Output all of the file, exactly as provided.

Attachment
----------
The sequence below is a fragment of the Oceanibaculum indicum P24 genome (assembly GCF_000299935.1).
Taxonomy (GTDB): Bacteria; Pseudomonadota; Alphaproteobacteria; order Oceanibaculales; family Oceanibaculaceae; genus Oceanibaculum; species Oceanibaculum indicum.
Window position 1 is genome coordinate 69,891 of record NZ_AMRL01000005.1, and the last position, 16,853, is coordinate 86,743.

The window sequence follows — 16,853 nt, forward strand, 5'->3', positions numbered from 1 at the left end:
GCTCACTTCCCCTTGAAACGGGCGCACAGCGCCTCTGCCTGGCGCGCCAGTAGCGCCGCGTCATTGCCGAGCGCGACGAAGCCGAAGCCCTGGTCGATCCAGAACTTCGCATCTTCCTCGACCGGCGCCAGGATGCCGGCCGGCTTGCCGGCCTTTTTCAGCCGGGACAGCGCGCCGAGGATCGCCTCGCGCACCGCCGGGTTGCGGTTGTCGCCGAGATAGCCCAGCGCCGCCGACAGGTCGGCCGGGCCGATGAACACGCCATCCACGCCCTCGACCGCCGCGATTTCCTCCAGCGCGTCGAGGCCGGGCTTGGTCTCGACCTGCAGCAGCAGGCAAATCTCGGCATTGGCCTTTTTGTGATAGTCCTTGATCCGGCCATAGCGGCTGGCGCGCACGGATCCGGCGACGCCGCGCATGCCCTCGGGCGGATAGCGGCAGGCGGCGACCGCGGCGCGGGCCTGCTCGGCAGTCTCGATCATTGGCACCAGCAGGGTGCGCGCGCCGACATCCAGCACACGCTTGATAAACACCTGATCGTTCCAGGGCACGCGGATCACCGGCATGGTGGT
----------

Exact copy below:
The sequence below is a fragment of the Oceanibaculum indicum P24 genome (assembly GCF_000299935.1).
Taxonomy (GTDB): Bacteria; Pseudomonadota; Alphaproteobacteria; order Oceanibaculales; family Oceanibaculaceae; genus Oceanibaculum; species Oceanibaculum indicum.
Window position 1 is genome coordinate 69,891 of record NZ_AMRL01000005.1, and the last position, 16,853, is coordinate 86,743.

The window sequence follows — 16,853 nt, forward strand, 5'->3', positions numbered from 1 at the left end:
GCTCACTTCCCCTTGAAACGGGCGCACAGCGCCTCTGCCTGGCGCGCCAGTAGCGCCGCGTCATTGCCGAGCGCGACGAAGCCGAAGCCCTGGTCGATCCAGAACTTCGCATCTTCCTCGACCGGCGCCAGGATGCCGGCCGGCTTGCCGGCCTTTTTCAGCCGGGACAGCGCGCCGAGGATCGCCTCGCGCACCGCCGGGTTGCGGTTGTCGCCGAGATAGCCCAGCGCCGCCGACAGGTCGGCCGGGCCGATGAACACGCCATCCACGCCCTCGACCGCCGCGATTTCCTCCAGCGCGTCGAGGCCGGGCTTGGTCTCGACCTGCAGCAGCAGGCAAATCTCGGCATTGGCCTTTTTGTGATAGTCCTTGATCCGGCCATAGCGGCTGGCGCGCACGGATCCGGCGACGCCGCGCATGCCCTCGGGCGGATAGCGGCAGGCGGCGACCGCGGCGCGGGCCTGCTCGGCAGTCTCGATCATTGGCACCAGCAGGGTGCGCGCGCCGACATCCAGCACACGCTTGATAAACACCTGATCGTTCCAGGGCACGCGGATCACCGGCATGGTGGT